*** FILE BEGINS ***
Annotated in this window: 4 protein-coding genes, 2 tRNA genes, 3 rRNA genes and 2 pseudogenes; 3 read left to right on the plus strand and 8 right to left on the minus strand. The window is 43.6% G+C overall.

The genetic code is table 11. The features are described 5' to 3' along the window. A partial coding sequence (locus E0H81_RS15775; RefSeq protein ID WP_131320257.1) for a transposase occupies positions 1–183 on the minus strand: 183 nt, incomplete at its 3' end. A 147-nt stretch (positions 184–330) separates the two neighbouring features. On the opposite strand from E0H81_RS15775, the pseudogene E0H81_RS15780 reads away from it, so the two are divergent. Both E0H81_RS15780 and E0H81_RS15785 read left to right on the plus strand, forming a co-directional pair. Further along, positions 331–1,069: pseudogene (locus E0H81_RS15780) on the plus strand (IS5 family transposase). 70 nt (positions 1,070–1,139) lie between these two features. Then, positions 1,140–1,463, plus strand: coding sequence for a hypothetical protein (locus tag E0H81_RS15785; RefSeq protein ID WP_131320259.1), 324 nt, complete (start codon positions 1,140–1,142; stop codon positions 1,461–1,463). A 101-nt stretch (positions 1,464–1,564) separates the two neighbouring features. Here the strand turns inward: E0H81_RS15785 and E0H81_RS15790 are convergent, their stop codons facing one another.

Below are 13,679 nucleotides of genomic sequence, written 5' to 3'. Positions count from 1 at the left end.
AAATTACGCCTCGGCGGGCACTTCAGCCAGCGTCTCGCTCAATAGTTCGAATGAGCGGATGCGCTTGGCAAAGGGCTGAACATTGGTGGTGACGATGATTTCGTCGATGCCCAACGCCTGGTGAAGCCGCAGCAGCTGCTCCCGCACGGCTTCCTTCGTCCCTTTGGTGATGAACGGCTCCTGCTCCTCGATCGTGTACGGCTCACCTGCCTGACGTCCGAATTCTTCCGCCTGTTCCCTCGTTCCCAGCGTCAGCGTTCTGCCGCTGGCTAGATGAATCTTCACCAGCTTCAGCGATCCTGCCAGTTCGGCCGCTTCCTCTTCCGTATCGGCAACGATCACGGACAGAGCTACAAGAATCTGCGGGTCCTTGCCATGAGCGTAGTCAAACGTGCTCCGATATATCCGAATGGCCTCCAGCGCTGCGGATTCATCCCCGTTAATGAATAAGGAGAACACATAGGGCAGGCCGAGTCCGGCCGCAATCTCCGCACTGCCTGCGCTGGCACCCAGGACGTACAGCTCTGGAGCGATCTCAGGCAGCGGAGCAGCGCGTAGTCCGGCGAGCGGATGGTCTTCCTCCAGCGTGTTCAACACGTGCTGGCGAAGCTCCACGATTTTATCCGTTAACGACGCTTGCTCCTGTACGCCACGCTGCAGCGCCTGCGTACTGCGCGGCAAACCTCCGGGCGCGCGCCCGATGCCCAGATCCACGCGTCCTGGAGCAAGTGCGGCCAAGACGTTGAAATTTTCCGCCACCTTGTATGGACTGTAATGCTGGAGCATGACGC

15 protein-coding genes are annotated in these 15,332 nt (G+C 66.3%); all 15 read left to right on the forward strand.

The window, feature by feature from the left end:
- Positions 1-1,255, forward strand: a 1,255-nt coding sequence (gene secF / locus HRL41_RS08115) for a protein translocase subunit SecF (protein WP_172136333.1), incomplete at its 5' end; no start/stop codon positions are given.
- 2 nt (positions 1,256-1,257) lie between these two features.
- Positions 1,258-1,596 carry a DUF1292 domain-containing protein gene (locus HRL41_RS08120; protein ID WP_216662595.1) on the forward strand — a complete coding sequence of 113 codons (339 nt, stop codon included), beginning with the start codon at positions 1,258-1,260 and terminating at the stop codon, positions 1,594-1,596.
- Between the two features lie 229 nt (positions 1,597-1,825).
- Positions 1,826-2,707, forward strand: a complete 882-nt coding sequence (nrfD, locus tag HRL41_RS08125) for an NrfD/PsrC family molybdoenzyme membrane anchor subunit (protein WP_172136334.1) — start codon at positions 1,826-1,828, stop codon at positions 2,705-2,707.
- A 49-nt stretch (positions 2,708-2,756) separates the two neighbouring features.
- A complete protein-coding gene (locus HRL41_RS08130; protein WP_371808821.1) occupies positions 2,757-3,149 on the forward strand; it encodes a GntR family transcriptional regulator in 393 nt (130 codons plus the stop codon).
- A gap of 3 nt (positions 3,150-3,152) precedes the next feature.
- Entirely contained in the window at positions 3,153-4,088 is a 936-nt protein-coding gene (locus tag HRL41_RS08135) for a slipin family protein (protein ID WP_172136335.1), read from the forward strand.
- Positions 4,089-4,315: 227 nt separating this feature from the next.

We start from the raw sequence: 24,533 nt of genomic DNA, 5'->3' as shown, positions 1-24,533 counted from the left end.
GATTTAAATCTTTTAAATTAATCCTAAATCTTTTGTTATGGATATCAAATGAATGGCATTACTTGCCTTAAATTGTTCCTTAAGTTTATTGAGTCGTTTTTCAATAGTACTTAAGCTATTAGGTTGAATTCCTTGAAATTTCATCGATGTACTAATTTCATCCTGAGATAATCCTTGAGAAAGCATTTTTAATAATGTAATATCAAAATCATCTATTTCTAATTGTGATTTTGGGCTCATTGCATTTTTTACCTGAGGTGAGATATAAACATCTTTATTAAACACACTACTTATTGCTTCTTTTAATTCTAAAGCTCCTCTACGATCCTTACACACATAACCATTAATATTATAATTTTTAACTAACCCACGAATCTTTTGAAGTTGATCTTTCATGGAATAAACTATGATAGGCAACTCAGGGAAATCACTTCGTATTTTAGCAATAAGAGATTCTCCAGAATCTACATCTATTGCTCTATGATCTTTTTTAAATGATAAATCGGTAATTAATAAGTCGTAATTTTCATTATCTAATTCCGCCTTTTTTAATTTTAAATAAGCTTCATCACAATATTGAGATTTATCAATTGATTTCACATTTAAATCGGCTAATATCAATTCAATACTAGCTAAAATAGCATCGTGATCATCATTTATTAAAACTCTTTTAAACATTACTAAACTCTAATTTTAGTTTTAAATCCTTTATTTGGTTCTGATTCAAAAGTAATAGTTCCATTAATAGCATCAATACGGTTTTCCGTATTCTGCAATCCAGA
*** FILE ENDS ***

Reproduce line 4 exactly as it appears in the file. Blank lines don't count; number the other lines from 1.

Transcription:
AAATTACGCCTCGGCGGGCACTTCAGCCAGCGTCTCGCTCAATAGTTCGAATGAGCGGATGCGCTTGGCAAAGGGCTGAACATTGGTGGTGACGATGATTTCGTCGATGCCCAACGCCTGGTGAAGCCGCAGCAGCTGCTCCCGCACGGCTTCCTTCGTCCCTTTGGTGATGAACGGCTCCTGCTCCTCGATCGTGTACGGCTCACCTGCCTGACGTCCGAATTCTTCCGCCTGTTCCCTCGTTCCCAGCGTCAGCGTTCTGCCGCTGGCTAGATGAATCTTCACCAGCTTCAGCGATCCTGCCAGTTCGGCCGCTTCCTCTTCCGTATCGGCAACGATCACGGACAGAGCTACAAGAATCTGCGGGTCCTTGCCATGAGCGTAGTCAAACGTGCTCCGATATATCCGAATGGCCTCCAGCGCTGCGGATTCATCCCCGTTAATGAATAAGGAGAACACATAGGGCAGGCCGAGTCCGGCCGCAATCTCCGCACTGCCTGCGCTGGCACCCAGGACGTACAGCTCTGGAGCGATCTCAGGCAGCGGAGCAGCGCGTAGTCCGGCGAGCGGATGGTCTTCCTCCAGCGTGTTCAACACGTGCTGGCGAAGCTCCACGATTTTATCCGTTAACGACGCTTGCTCCTGTACGCCACGCTGCAGCGCCTGCGTACTGCGCGGCAAACCTCCGGGCGCGCGCCCGATGCCCAGATCCACGCGTCCTGGAGCAAGTGCGGCCAAGACGTTGAAATTTTCCGCCACCTTGTATGGACTGTAATGCTGGAGCATGACGC